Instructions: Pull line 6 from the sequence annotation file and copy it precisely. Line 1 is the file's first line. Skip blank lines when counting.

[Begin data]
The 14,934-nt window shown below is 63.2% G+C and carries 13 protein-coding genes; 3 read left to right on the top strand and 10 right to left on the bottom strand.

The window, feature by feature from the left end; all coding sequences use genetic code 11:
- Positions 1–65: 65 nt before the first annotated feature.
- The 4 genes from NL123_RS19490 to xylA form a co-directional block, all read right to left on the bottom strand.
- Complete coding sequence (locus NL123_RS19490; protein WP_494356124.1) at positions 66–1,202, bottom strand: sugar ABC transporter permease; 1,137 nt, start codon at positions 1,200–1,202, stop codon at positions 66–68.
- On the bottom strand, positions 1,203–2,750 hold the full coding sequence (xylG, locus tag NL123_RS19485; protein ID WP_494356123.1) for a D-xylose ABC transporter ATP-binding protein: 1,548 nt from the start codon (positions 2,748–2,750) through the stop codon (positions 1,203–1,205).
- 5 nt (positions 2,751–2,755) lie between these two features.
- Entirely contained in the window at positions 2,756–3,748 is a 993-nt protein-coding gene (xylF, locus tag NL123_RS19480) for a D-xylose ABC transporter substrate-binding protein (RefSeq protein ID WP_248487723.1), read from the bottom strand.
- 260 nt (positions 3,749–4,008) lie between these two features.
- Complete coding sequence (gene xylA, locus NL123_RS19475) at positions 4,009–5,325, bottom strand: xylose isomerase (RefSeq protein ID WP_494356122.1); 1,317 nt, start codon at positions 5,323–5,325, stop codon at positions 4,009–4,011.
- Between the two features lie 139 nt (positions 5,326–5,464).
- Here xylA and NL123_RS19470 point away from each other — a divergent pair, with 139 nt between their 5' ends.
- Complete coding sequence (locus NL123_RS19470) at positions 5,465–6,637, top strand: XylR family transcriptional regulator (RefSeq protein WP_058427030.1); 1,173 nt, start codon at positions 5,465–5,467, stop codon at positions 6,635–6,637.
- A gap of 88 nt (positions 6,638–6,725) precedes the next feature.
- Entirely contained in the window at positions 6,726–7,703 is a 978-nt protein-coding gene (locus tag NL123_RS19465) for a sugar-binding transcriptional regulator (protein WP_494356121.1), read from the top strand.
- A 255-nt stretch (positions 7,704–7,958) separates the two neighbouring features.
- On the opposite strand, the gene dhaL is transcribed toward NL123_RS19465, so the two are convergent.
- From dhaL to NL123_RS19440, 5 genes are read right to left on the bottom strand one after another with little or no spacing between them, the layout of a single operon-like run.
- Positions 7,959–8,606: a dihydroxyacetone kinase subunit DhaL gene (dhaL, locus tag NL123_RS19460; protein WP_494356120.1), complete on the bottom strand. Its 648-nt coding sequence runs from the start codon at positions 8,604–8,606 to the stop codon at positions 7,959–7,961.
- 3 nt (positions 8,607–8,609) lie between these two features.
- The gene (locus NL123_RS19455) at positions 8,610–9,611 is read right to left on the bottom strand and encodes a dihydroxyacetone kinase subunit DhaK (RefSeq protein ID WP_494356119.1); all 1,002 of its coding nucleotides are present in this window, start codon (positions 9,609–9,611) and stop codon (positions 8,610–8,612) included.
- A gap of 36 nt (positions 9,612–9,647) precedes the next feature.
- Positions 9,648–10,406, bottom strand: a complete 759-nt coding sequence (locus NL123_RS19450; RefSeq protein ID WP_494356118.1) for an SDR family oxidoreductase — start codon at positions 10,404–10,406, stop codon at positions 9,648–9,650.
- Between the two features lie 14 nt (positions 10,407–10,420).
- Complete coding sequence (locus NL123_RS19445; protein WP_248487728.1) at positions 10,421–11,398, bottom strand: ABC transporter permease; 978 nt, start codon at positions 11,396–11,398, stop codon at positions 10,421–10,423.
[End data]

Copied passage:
- On the bottom strand, positions 1,203–2,750 hold the full coding sequence (xylG, locus tag NL123_RS19485; protein ID WP_494356123.1) for a D-xylose ABC transporter ATP-binding protein: 1,548 nt from the start codon (positions 2,748–2,750) through the stop codon (positions 1,203–1,205).